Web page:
MINCHIATE: XII The Hanged Man

Waiting

“Can I get you something else?” The waiter asked, his expression full of sympathy, yet amused. I’d been at the table for almost an hour and Kyle hadn’t yet arrived. The restaurant boasted a century of continued service.

“More water, please,” I smiled.

I glanced at my wristwatch. Kyle is often late, but he’s never stood me up. He’s my brother, I know what to expect. 

I gazed out the big floor-to-ceiling window and watched the people and cars zipping by in the rush-hour bustle. 

My cell phone lay on the table, by the dim Tiffany stained-glass table lamp lit up in hues of reds, greens, yellows and blues. My eyes darted from the window to the phone’s dark screen. No news is good news, I thought. 

A brand new 1920s black Cadillac stopped in front of the restaurant. I frowned, confused. Something felt odd about the car, its shiny newness seemed real, not like the restored hot-rods at the antique car shows Kyle likes. 

The doors opened. Two men jumped out. They wore three-piece suits, one dressed in gray, the other in a pinstriped navy blue. Their hats hung low on their heads. My heart raced as they pulled out a submachine gun each. 

They stood legs apart, pointed the guns at the window and fired. I heard the rat-tat-tat of the machine guns, and saw them blazing, yet the glass remained intact. No one on the street screamed or ducked; no one in the restaurant panicked. In the line of fire, I was unscathed.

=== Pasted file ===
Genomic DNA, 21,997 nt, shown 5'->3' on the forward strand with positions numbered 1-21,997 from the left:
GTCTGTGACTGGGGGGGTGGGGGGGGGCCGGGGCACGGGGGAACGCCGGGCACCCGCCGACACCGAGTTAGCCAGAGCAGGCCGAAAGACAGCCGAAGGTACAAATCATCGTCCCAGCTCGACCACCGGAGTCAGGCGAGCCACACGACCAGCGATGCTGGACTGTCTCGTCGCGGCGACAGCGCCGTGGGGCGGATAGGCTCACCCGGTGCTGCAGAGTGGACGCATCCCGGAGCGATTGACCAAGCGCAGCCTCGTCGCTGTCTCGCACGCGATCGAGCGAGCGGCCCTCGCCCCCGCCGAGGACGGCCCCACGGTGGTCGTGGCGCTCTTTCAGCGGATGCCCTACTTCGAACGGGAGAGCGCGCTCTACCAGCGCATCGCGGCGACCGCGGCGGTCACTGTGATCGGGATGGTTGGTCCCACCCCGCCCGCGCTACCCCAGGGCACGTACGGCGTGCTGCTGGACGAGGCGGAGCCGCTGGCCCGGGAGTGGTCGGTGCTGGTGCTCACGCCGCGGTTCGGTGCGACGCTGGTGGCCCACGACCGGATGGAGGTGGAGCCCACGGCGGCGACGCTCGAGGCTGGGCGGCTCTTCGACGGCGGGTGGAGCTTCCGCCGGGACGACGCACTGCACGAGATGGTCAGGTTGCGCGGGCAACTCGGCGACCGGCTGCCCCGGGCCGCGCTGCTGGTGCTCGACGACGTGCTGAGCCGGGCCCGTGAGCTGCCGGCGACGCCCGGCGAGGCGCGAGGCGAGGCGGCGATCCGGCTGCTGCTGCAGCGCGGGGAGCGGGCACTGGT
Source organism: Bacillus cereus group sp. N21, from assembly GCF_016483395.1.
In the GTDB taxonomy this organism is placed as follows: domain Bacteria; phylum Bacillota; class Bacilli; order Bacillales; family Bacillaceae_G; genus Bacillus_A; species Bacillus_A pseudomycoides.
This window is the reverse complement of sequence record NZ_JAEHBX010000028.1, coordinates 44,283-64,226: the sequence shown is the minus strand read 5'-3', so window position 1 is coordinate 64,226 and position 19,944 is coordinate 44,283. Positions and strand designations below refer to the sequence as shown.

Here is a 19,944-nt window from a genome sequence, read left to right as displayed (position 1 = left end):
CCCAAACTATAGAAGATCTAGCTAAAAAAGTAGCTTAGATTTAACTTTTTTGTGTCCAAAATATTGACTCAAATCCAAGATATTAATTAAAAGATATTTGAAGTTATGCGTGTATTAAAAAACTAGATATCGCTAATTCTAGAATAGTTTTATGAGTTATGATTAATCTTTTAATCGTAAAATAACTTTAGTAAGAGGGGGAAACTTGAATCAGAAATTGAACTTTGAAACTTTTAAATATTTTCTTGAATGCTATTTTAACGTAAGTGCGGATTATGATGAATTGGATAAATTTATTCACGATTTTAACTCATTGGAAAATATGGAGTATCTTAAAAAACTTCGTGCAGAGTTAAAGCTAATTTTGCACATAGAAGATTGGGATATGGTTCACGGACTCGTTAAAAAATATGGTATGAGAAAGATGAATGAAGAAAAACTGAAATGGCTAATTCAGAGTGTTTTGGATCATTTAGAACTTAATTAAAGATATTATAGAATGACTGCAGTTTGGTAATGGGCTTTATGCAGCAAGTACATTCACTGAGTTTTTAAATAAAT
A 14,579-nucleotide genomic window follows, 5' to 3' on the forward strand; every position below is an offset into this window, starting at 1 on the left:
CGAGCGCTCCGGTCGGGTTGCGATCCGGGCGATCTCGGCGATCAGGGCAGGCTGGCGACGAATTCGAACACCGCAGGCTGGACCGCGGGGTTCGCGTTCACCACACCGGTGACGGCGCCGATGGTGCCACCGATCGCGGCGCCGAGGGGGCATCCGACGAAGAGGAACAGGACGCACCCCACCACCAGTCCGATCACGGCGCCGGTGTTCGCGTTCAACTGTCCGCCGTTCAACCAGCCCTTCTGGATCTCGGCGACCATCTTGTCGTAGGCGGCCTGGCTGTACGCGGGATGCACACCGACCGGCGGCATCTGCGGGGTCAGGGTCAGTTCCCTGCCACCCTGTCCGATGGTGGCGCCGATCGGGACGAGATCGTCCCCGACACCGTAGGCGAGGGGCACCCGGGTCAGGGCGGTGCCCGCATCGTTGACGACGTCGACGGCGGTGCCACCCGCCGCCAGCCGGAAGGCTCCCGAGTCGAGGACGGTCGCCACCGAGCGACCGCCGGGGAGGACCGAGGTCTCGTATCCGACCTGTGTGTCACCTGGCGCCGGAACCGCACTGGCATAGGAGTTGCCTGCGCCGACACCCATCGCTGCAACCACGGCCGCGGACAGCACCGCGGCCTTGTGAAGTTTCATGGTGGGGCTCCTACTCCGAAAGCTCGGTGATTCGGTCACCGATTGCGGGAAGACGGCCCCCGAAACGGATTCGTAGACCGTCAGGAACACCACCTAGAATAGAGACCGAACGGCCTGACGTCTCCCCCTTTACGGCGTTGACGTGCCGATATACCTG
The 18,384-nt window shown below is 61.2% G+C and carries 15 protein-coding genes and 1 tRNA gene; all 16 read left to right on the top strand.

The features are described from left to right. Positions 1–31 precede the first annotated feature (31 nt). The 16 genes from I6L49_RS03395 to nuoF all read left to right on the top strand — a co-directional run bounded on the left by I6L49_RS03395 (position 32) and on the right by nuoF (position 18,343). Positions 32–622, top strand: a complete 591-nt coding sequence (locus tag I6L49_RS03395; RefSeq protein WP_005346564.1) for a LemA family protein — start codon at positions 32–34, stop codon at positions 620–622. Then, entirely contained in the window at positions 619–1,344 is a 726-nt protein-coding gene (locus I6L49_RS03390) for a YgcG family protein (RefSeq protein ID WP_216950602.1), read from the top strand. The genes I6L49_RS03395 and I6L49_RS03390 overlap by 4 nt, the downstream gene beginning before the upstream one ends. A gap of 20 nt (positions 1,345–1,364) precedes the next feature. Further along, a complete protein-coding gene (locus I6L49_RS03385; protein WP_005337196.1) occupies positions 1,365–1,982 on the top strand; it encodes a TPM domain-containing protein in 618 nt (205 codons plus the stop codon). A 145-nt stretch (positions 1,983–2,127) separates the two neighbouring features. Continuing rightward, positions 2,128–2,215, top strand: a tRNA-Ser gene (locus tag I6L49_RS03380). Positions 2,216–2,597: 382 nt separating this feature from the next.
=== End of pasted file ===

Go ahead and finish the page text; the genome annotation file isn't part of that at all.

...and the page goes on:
The men climbed in the car and sped away.

Was I dreaming? A car honked somewhere and brought the restaurant itself back to reality. 

I glanced around, wondering whether others had seen the gangsters. For the first time, I noticed a line of bullet holes on the back wall, gaping in the ancient and faded wallpaper. These were not recent, but no one had bothered to cover them.

“Hi, so sorry I’m late,” Kyle slid into the chair; he was flushed and sweaty and out of breath, “what did I miss?”

“Al Capone’s gang just shot up the place.”

“Wait, you saw them?”

“What do you mean?” 

“I came here once on a date,” he took a sip of my water, “I was looking at the street when an old Caddy stopped. Two old-fashioned gangsters pulled out their Tommy guns and shot at the window.”

My jaw dropped. 

“No one else saw a thing,” he said.   

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